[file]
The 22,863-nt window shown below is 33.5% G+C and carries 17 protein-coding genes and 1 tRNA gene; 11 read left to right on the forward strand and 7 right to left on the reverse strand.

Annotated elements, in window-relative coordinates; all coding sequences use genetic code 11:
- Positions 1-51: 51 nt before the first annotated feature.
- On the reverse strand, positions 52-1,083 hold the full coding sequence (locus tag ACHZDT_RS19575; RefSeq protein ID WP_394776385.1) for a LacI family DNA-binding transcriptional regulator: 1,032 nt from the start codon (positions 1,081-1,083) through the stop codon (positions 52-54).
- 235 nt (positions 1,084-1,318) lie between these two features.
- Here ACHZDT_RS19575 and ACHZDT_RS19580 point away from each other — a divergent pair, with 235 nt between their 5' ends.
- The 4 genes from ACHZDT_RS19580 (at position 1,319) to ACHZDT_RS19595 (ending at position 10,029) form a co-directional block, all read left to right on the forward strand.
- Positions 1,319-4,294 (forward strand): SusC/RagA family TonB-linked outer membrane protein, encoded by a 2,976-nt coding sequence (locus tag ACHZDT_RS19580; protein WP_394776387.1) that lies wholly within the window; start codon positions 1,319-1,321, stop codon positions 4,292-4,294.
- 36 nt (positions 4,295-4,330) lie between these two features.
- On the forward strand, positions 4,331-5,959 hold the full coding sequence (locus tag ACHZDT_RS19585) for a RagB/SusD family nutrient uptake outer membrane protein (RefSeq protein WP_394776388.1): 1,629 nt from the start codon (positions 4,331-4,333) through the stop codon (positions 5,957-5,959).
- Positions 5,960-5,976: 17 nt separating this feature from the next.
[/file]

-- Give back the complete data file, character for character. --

The 22,863-nt window shown below is 33.5% G+C and carries 17 protein-coding genes and 1 tRNA gene; 11 read left to right on the forward strand and 7 right to left on the reverse strand.

Annotated elements, in window-relative coordinates; all coding sequences use genetic code 11:
- Positions 1-51: 51 nt before the first annotated feature.
- On the reverse strand, positions 52-1,083 hold the full coding sequence (locus tag ACHZDT_RS19575; RefSeq protein ID WP_394776385.1) for a LacI family DNA-binding transcriptional regulator: 1,032 nt from the start codon (positions 1,081-1,083) through the stop codon (positions 52-54).
- 235 nt (positions 1,084-1,318) lie between these two features.
- Here ACHZDT_RS19575 and ACHZDT_RS19580 point away from each other — a divergent pair, with 235 nt between their 5' ends.
- The 4 genes from ACHZDT_RS19580 (at position 1,319) to ACHZDT_RS19595 (ending at position 10,029) form a co-directional block, all read left to right on the forward strand.
- Positions 1,319-4,294 (forward strand): SusC/RagA family TonB-linked outer membrane protein, encoded by a 2,976-nt coding sequence (locus tag ACHZDT_RS19580; protein WP_394776387.1) that lies wholly within the window; start codon positions 1,319-1,321, stop codon positions 4,292-4,294.
- 36 nt (positions 4,295-4,330) lie between these two features.
- On the forward strand, positions 4,331-5,959 hold the full coding sequence (locus tag ACHZDT_RS19585) for a RagB/SusD family nutrient uptake outer membrane protein (RefSeq protein WP_394776388.1): 1,629 nt from the start codon (positions 4,331-4,333) through the stop codon (positions 5,957-5,959).
- Positions 5,960-5,976: 17 nt separating this feature from the next.